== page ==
It will start and end with junior Myles Powell. The guard averaged an impressive 15.5 ppg last season as, really, the fourth option on offense. He shot 43.3 percent from the floor and 37.9 from 3-point range, number that don’t scream superstar, but he will have all the chances in the world this season to raise them and become a better facilitator. He was the Big East’s Most Improved Player for a reason and is only getting better.
He will be aided by talented transfers. Big man Taurean Thompson will help alleviate the loss of Delgado and shooter Quincy McKnight will help on the perimeter.
It is more likely that the loss of the four senior pillars of seasons past will have a big impact on this season. Almost every category and position will take a step back and be too big to replace. There’s no denying the talent and potential of Powell, but it may be a one man show in 2018-2019.
9. Creighton Bluejays
2017-2018 Record: 21-11 (10-8)
The fact that Creighton really didn’t get anyone relevant enough this offseason to keep the program at previous competitive levels only adds to why they will finish at the bottom of the Big East this season.
To start, the Bluejays had one of the best backcourts in the conference last season with slashing, scoring and ballhawk guards of Marcus Foster and Khyri Thomas. They accounted for 34.9 ppg, 43.3 if you include senior Toby Hegner. All three of those pieces are gone, Foster and Hegner graduated and Thomas leaving early for the NBA. Those were serious production leaders of the last couple seasons and Creighton didn’t recruit well enough to bring in talent to help ease that burden, or those recruits will need time to develop into those scorers.
Head coach Greg McDermott is one of the most experienced and best coaches in the conference, but this hole Creighton is in might be too much to dig out of this season. McDermott has seen this story before. When McDermott’s son Doug, a perennial scorer and Big East Player of the Year, graduated and went pro, it took the elder Greg and the Bluejays two seasons of missing out on the postseason to get back on track. Looks like that’s happening again.
One name to watch for is forward Martin Krampelj. Krampelj tore his ACL last January and missed the remainder of the season, but he has worked very hard this offseason and should be good to go to start the season. Krampelj averaged 11.9 ppg and 8.1 rpg before the injury and will have a much more expanded role to lead the team and raise his level of play.
Also watch for Mitch Ballock, who as a freshman last season showed signs of being a nice shooting threat. He should get better and more consistent with experience.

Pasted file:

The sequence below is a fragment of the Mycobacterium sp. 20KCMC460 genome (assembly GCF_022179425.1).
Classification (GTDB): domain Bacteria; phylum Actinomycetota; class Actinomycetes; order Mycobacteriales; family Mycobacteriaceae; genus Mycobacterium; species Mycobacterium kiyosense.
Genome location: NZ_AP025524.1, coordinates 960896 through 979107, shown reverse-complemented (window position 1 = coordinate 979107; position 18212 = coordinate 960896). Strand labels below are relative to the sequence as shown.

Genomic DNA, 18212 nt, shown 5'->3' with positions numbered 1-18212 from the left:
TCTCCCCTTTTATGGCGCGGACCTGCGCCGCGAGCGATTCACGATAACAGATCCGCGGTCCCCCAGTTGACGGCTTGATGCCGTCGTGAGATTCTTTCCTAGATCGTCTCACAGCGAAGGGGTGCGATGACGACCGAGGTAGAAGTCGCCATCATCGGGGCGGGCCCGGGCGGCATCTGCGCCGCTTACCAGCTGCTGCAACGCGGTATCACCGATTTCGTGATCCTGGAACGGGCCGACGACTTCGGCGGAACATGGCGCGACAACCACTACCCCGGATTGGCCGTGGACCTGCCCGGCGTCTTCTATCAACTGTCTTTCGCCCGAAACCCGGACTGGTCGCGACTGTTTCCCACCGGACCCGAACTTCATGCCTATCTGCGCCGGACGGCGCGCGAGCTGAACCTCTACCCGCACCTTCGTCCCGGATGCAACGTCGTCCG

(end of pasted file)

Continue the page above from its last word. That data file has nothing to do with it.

Overall, Ballock and Krampelj made a nice backcourt and frontcourt combo. Losing such a talented guard combination of Foster and Thomas will have serious consequences on this season and it will be a long year in Omaha.
10. DePaul Demon Deacons
2017-2018 Record: 11-20 (4-14)
Key Departures: Marin Maric
Head coach Dave Leitao, now in his second stint at DePaul coach, just hasn’t gotten things rolling much in three years in Chicago. He did raise the win total last season two games from the previous year, but not good enough to get out of the basement of the Big East. That’s more than likely where the Demon Deacons will be heading this season.
The loss of Marin Maric, who averaged 13.6 ppg and a team-high 6.7 rpg, will hurt. They do return veteran starters Eli Cain and Max Strus, who combined for 30.5 ppg. They also added a nice transfer from Illinois in Jalen Coleman-Lands, who should be a good perimeter shot.
There was no real area that hurt DePaul the most last season because almost every area was bottom half of the conference. Their depth has been lacking for years now and will continue to falter in that category compared the elites of the conference.
Until the Demon Deacons show the conference they mean business and escape the 10 hole in the Big East, there’s no real reason to believe they won’t finish there again as unfortunate as it is.
Top 5 Big East Prospects
Howard shoots the lights out almost every night and can change the complexion of a game in an instant. He has serious NBA handles and scoring ability to dominate at the next level and his size can present mismatches on the perimeter.
He’s a scoring machine who has been a stud each season at St. John’s. He now has the supporting cast to help him get to the next level as a scorer and overall player. If he can raise his 3-point percentage and consistency up (25.3 percent last year), he can be a real prospect for the pros.
3. Jessie Govan
Here’s a big man who has only gotten better each and every season and now will be in his second year under one of the greatest centers to ever play the game in Patrick Ewing. He’s a wonder who makes plays like Andre Drummond. He dabbled in an outside shot last year (just 46 3-point attempts) so if those numbers can go up and get better it will raise his intrigue around the league even more.
Villanova is usually not a one-and-done school like Duke or Kentucky. However, last season Omari Spellman left the Wildcats after his redshirt freshman year. Quinerly is a top talent, a five-star recruit who can slash, shoot and facilitate from the point. He will have the making of an NBA talent for sure at some point, maybe even after this season, and it’s not out of the questions anymore that he could leave early to go pro.
5. Myles Powell
Powell’s playing style is something that NBA scouts drool over. Almost all of his shots last year either came at the rim or beyond the arc, which is what the future of the professional game is going in. His 21.8 percent usage rate last year will go up and he can be a legit scoring threat in the conference, maybe the best.